"Fassbinder's most enigmatic film" (Anna Kuhn), Chinese Roulette offers a kinky, cruel, and coolly formalist variation on Renoir's Rules of the Game. The plot has a philandering married couple and their respective lovers who are unwittingly brought together for a weekend in a country chateau. The embarrassing situation has been engineered by the couple's disabled daughter, who then proceeds to initiate a truth game — “Chinese Roulette” in which participants must answer awkward questions about each other: “If this person were a wild animal, what would he be?” or, “What would this person have done in the Third Reich?” Brilliantly shot by the great cinematographer Michael Ballhaus, who now often works with Martin Scorsese, Chinese Roulette features Fassbinder's typical thematic and stylistic artificiality revved up to “an hysterical intensity and formal extravagance not far removed from the horror movie” (Richard Combs, Sight and Sound). “Fassbinder is exploring new methods of cinema narrative that are more original and daring than anything I’ve yet to see by filmmakers who call themselves avant-garde” (Vincent Canby, New York Times.) Colour, 35mm, in German with English subtitles. 86 mins.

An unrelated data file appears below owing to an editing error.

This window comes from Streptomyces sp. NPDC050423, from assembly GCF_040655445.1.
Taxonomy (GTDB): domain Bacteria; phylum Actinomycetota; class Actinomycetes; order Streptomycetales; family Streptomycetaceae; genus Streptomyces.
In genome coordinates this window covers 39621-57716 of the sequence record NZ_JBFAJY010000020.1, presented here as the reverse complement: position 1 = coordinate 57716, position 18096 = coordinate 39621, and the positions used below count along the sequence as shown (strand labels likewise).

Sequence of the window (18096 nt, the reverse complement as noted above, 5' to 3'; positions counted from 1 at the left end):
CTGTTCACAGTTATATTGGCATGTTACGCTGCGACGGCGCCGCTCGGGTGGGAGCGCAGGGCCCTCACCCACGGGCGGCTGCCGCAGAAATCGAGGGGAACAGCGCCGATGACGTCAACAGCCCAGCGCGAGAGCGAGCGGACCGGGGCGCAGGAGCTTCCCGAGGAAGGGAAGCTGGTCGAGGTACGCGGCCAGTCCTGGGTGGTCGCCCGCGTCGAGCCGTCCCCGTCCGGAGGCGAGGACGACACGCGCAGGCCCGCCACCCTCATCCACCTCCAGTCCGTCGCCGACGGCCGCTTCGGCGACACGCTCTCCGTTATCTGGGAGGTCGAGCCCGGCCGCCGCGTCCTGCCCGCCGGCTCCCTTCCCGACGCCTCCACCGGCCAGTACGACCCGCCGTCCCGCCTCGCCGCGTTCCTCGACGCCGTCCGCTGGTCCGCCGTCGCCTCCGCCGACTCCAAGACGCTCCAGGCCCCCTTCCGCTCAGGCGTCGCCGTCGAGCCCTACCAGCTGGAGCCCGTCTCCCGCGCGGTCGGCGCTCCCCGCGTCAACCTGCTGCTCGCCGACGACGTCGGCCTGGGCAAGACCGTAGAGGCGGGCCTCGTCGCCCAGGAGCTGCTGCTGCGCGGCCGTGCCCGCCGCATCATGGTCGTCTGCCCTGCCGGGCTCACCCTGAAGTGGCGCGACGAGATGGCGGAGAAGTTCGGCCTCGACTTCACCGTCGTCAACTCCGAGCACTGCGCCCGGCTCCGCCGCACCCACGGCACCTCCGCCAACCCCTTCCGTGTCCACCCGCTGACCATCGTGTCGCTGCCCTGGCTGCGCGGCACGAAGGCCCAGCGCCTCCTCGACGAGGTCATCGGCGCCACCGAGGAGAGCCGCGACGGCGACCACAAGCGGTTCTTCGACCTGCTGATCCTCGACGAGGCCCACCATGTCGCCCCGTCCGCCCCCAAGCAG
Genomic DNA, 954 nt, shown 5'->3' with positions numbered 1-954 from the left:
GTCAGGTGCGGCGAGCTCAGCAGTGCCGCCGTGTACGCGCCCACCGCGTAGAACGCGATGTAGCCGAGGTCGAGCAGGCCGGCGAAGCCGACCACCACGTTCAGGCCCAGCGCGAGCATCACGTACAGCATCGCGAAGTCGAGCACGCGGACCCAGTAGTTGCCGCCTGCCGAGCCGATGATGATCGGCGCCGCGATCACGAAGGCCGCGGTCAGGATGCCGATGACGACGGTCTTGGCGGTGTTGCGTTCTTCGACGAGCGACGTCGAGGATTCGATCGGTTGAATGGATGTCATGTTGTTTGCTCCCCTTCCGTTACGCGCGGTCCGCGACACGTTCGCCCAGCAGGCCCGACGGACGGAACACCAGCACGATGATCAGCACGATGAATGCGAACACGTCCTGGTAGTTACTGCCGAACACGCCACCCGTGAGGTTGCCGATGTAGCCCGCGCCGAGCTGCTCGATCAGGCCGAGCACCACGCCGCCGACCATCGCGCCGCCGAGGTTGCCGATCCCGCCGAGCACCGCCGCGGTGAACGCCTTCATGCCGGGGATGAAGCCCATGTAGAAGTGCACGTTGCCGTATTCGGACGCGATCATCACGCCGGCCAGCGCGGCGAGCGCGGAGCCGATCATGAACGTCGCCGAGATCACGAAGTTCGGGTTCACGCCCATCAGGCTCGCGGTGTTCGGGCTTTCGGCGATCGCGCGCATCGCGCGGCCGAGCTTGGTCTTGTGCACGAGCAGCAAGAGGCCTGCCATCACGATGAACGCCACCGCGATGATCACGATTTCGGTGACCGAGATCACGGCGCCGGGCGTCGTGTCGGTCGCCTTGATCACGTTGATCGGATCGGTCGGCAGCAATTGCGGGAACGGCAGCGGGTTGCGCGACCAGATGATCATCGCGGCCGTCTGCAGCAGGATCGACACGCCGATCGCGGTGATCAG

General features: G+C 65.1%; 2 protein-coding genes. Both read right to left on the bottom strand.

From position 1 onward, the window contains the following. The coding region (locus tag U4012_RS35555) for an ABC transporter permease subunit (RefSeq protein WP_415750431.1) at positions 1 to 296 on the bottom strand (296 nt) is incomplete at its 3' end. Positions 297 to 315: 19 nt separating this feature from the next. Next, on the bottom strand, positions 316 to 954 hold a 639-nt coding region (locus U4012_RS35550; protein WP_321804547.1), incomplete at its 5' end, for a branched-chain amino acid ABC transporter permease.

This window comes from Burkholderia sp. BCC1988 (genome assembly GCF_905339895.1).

"Taking one step at a time, Mr. Fassbinder is exploring new methods of cinema narrative that are more original and daring than anything I've yet to see by film makers who call themselves avant-garde."New York Times | full review